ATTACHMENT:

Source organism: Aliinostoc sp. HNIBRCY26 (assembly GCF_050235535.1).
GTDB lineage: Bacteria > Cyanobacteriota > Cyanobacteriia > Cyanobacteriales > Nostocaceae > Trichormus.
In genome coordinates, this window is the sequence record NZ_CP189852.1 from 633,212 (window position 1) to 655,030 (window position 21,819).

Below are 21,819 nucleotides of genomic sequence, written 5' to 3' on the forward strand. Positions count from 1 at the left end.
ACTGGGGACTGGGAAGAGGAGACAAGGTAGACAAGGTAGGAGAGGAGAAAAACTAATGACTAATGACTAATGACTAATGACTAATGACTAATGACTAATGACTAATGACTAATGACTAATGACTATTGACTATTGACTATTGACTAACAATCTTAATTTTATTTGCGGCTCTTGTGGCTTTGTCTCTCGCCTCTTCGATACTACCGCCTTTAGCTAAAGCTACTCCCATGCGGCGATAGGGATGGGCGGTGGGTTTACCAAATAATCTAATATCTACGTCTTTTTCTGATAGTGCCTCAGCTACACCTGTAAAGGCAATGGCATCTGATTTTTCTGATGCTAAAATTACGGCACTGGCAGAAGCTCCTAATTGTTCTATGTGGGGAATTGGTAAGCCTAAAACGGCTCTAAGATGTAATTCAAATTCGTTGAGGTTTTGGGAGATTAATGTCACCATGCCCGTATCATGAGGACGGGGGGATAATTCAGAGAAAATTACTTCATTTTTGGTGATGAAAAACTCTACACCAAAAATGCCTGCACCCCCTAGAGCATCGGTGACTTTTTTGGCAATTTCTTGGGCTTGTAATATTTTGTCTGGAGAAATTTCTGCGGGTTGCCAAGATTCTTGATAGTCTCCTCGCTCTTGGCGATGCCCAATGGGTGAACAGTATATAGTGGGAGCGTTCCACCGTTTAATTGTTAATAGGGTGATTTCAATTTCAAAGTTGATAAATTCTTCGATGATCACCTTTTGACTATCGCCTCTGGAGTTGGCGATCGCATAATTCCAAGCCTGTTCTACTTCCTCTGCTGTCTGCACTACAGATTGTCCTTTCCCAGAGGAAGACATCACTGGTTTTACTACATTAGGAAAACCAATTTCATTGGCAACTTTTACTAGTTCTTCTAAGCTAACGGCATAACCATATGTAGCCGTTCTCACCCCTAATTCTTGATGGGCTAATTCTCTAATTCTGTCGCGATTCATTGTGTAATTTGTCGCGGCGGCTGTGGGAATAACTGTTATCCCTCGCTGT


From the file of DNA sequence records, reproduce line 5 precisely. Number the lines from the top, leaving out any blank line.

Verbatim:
ACTGGGGACTGGGAAGAGGAGACAAGGTAGACAAGGTAGGAGAGGAGAAAAACTAATGACTAATGACTAATGACTAATGACTAATGACTAATGACTAATGACTAATGACTAATGACTAATGACTATTGACTATTGACTATTGACTAACAATCTTAATTTTATTTGCGGCTCTTGTGGCTTTGTCTCTCGCCTCTTCGATACTACCGCCTTTAGCTAAAGCTACTCCCATGCGGCGATAGGGATGGGCGGTGGGTTTACCAAATAATCTAATATCTACGTCTTTTTCTGATAGTGCCTCAGCTACACCTGTAAAGGCAATGGCATCTGATTTTTCTGATGCTAAAATTACGGCACTGGCAGAAGCTCCTAATTGTTCTATGTGGGGAATTGGTAAGCCTAAAACGGCTCTAAGATGTAATTCAAATTCGTTGAGGTTTTGGGAGATTAATGTCACCATGCCCGTATCATGAGGACGGGGGGATAATTCAGAGAAAATTACTTCATTTTTGGTGATGAAAAACTCTACACCAAAAATGCCTGCACCCCCTAGAGCATCGGTGACTTTTTTGGCAATTTCTTGGGCTTGTAATATTTTGTCTGGAGAAATTTCTGCGGGTTGCCAAGATTCTTGATAGTCTCCTCGCTCTTGGCGATGCCCAATGGGTGAACAGTATATAGTGGGAGCGTTCCACCGTTTAATTGTTAATAGGGTGATTTCAATTTCAAAGTTGATAAATTCTTCGATGATCACCTTTTGACTATCGCCTCTGGAGTTGGCGATCGCATAATTCCAAGCCTGTTCTACTTCCTCTGCTGTCTGCACTACAGATTGTCCTTTCCCAGAGGAAGACATCACTGGTTTTACTACATTAGGAAAACCAATTTCATTGGCAACTTTTACTAGTTCTTCTAAGCTAACGGCATAACCATATGTAGCCGTTCTCACCCCTAATTCTTGATGGGCTAATTCTCTAATTCTGTCGCGATTCATTGTGTAATTTGTCGCGGCGGCTGTGGGAATAACTGTTATCCCTCGCTGT